if (board.WhiteCastled)
{
 board.Score += 40;
}
//Add a small bonus for tempo (turn)
if (board.WhoseMove == ChessPieceColor.White)
{
 board.Score += 10;
}
else
{
 board.Score -= 10;
}
The following two integers will keep track of how many bishops and knights are remaining on the board.  This will allow us to give an additional bonus if a player has both bishops.  Also if there 2 are 2 knights we can't call the Insufficient Material Tie rule.

byte blackBishopCount = 0;
byte whiteBishopCount = 0;
byte knightCount = 0;
The following integer will calculate remaining material on the board.  We will use this later on to make the decision if we are currently in the middle or end game.  End game evaluation can differ from the middle game.  For example in the middle game Knights are very useful since they can hop behind enemy lines and take out vulnerable pieces, however in an end game Knights have a hard time placing the king in a corner for a mate so their value is slightly diminished.  Also castling in an end game has a diminished bonus.

int RemainingPieces = 0;
We also need to keep track how many pawns exist in each column so that later we can figure out if we have any isolated and doubled pawns.
blackPawnCount = new short[8];
whitePawnCount = new short[8];

The next step of the evaluation is a loop through all of the chess pieces on the chess board and call the EvaluatePieceScore method defined above.
for (byte x = 0; x < 64; x++)
{
 Square square = board.Squares[x];

 if (square.Piece == null)
  continue;

 //Calculate Remaining Material for end game determination
 remainingPieces++;

 if (square.Piece.PieceColor == ChessPieceColor.White)
 {
  board.Score += EvaluatePieceScore(square, x, board.WhiteCastled, board.EndGamePhase,
   ref whiteBishopCount, ref insufficientMaterial);
 }
 else if (square.Piece.PieceColor == ChessPieceColor.Black)
 {
  board.Score -= EvaluatePieceScore(square, x, board.BlackCastled, board.EndGamePhase,
   ref blackBishopCount, ref insufficientMaterial);
 }

 if (square.Piece.PieceType == ChessPieceType.Knight)
 {
  knightCount++;

  if (knightCount > 1)
  {
   insufficientMaterial = false;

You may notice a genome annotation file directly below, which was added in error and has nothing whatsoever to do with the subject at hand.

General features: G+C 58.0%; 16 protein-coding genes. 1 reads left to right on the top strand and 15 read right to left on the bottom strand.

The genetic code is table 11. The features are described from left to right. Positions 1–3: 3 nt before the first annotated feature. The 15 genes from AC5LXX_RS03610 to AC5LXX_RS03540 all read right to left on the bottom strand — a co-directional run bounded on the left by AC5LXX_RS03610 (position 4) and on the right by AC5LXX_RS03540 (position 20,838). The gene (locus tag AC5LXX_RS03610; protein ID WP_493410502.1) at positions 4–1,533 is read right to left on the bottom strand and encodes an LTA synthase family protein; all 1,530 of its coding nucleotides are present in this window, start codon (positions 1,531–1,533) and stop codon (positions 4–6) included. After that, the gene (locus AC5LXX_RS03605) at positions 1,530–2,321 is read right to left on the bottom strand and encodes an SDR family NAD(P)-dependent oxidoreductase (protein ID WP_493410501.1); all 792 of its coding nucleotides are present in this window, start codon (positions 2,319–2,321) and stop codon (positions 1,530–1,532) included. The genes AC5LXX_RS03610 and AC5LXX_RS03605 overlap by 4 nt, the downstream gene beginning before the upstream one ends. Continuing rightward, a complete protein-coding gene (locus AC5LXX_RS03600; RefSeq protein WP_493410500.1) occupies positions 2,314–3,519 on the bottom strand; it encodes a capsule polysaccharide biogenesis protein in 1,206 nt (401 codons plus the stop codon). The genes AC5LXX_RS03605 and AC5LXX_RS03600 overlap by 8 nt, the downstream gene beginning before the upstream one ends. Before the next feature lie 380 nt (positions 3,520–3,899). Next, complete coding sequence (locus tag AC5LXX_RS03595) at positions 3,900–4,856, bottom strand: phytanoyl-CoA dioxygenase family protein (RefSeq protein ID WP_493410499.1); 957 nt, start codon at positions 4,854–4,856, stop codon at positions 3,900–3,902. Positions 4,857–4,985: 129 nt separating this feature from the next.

}
 }

 if ((blackBishopCount + whiteBishopCount) > 1)
 {
  insufficientMaterial = false;
 }
}

Next section does will handle the remaining board level events, such as calling a tie if there is insufficient material on the chess board.

After looping through all of the chess pieces we also know how many pieces are remaining on the chess board.  If there are less than 10 pieces we will mark the chess board as being in an endgame.  This way the next evaluation will change slightly based on the end game rules defined.

if (insufficientMaterial)
{
 board.Score = 0;
 board.StaleMate = true;
 board.InsufficientMaterial = true;
 return;
}

if (remainingPieces < 10)
{
 board.EndGamePhase = true;

 if (board.BlackCheck)
 {
  board.Score += 10;
 }
 else if (board.WhiteCheck)
 {
  board.Score -= 10;
 }
}

The last section of code uses the previously stored pawn position information and figures out if there are any doubled and isolated pawns.  Each one of these pawns are given a strong penalty.
//Black Isolated Pawns
if (blackPawnCount[0] >= 1 && blackPawnCount[1] == 0)
{
 board.Score += 12;
}
if (blackPawnCount[1] >= 1 && blackPawnCount[0] == 0 &&
 blackPawnCount[2] == 0)
{
 board.Score += 14;
}
if (blackPawnCount[2] >= 1 && blackPawnCount[1] == 0 &&
 blackPawnCount[3] == 0)
{
 board.Score += 16;
}
if (blackPawnCount[3] >= 1 && blackPawnCount[2] == 0 &&
 blackPawnCount[4] == 0)
{
 board.Score += 20;
}
if (blackPawnCount[4] >= 1 && blackPawnCount[3] == 0 &&
 blackPawnCount[5] == 0)
{
 board.Score += 20;
}
if (blackPawnCount[5] >= 1 && blackPawnCount[4] == 0 &&
 blackPawnCount[6] == 0)
{
 board.Score += 16;
}
if (blackPawnCount[6] >= 1 && blackPawnCount[5] == 0 &&
 blackPawnCount[7] == 0)
{
 board.Score += 14;
}
if (blackPawnCount[7] >= 1 && blackPawnCount[6] == 0)
{
 board.Score += 12;
}

//White Isolated Pawns
if (whitePawnCount[0] >= 1 && whitePawnCount[1] == 0)
{
 board.Score -= 12;
}
if (whitePawnCount[1] >= 1 && whitePawnCount[0] == 0 &&
 whitePawnCount[2] == 0)
{
 board.Score -= 14;
}
if (whitePawnCount[2] >= 1 && whitePawnCount[1] == 0 &&
 whitePawnCount[3] == 0)
{
 board.Score -= 16;
}
if (whitePawnCount[3] >= 1 && whitePawnCount[2] == 0 &&
 whitePawnCount[4] == 0)
{
 board.Score -= 20;
}